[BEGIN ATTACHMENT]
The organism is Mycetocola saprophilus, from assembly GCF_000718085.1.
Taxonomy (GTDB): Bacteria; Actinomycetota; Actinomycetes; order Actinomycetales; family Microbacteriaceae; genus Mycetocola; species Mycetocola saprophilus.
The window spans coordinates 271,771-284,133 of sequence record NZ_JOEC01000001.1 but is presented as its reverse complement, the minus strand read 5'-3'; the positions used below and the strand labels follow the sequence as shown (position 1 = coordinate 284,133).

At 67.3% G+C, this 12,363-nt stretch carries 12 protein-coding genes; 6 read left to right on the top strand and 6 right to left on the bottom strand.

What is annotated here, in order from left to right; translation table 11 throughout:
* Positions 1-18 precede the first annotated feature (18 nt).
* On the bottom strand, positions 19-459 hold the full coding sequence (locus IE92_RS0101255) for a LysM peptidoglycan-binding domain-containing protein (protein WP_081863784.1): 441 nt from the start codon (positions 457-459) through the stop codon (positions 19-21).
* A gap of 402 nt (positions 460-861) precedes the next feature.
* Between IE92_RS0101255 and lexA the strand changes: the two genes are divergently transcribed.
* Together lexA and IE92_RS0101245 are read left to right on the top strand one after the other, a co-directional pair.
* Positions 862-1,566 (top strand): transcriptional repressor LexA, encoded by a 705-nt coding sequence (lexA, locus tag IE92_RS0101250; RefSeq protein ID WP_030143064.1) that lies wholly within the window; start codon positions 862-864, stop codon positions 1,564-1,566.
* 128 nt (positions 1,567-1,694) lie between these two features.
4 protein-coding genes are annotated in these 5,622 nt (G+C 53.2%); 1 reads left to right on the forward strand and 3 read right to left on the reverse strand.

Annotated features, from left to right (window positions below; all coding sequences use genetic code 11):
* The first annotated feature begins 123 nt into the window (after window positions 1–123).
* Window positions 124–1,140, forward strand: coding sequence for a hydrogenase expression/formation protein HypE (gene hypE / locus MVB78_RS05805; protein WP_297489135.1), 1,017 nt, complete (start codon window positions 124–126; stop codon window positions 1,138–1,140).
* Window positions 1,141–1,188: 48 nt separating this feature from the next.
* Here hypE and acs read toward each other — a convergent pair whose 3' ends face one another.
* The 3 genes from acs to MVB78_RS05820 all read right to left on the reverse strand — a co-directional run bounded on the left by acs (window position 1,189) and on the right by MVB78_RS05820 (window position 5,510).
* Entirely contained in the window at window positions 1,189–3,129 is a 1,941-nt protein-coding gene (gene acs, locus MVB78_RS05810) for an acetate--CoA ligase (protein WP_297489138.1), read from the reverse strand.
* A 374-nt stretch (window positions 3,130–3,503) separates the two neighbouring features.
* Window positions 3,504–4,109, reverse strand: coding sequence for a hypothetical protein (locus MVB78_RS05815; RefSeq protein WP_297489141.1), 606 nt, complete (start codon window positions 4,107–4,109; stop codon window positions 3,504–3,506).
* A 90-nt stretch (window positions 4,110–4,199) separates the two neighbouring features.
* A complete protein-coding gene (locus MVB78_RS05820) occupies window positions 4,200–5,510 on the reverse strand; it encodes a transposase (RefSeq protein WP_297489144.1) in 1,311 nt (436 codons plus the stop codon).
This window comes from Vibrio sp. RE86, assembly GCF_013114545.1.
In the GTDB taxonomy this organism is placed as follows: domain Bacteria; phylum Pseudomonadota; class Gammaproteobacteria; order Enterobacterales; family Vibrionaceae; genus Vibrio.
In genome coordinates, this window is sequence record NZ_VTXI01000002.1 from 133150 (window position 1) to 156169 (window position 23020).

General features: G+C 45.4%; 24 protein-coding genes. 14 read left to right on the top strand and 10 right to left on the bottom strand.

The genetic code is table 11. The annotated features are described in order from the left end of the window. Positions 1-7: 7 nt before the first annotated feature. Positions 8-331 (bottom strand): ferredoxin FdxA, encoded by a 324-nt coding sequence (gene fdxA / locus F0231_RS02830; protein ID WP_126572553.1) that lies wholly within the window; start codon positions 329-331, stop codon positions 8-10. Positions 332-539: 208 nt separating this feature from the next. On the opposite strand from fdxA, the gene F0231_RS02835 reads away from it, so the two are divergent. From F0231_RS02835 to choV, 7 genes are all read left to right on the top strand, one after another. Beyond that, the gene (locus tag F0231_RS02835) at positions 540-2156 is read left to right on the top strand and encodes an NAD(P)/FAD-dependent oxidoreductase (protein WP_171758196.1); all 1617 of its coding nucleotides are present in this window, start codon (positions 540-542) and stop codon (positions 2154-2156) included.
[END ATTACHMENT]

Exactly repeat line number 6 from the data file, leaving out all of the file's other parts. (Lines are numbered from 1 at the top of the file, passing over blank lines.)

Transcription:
* Positions 1-18 precede the first annotated feature (18 nt).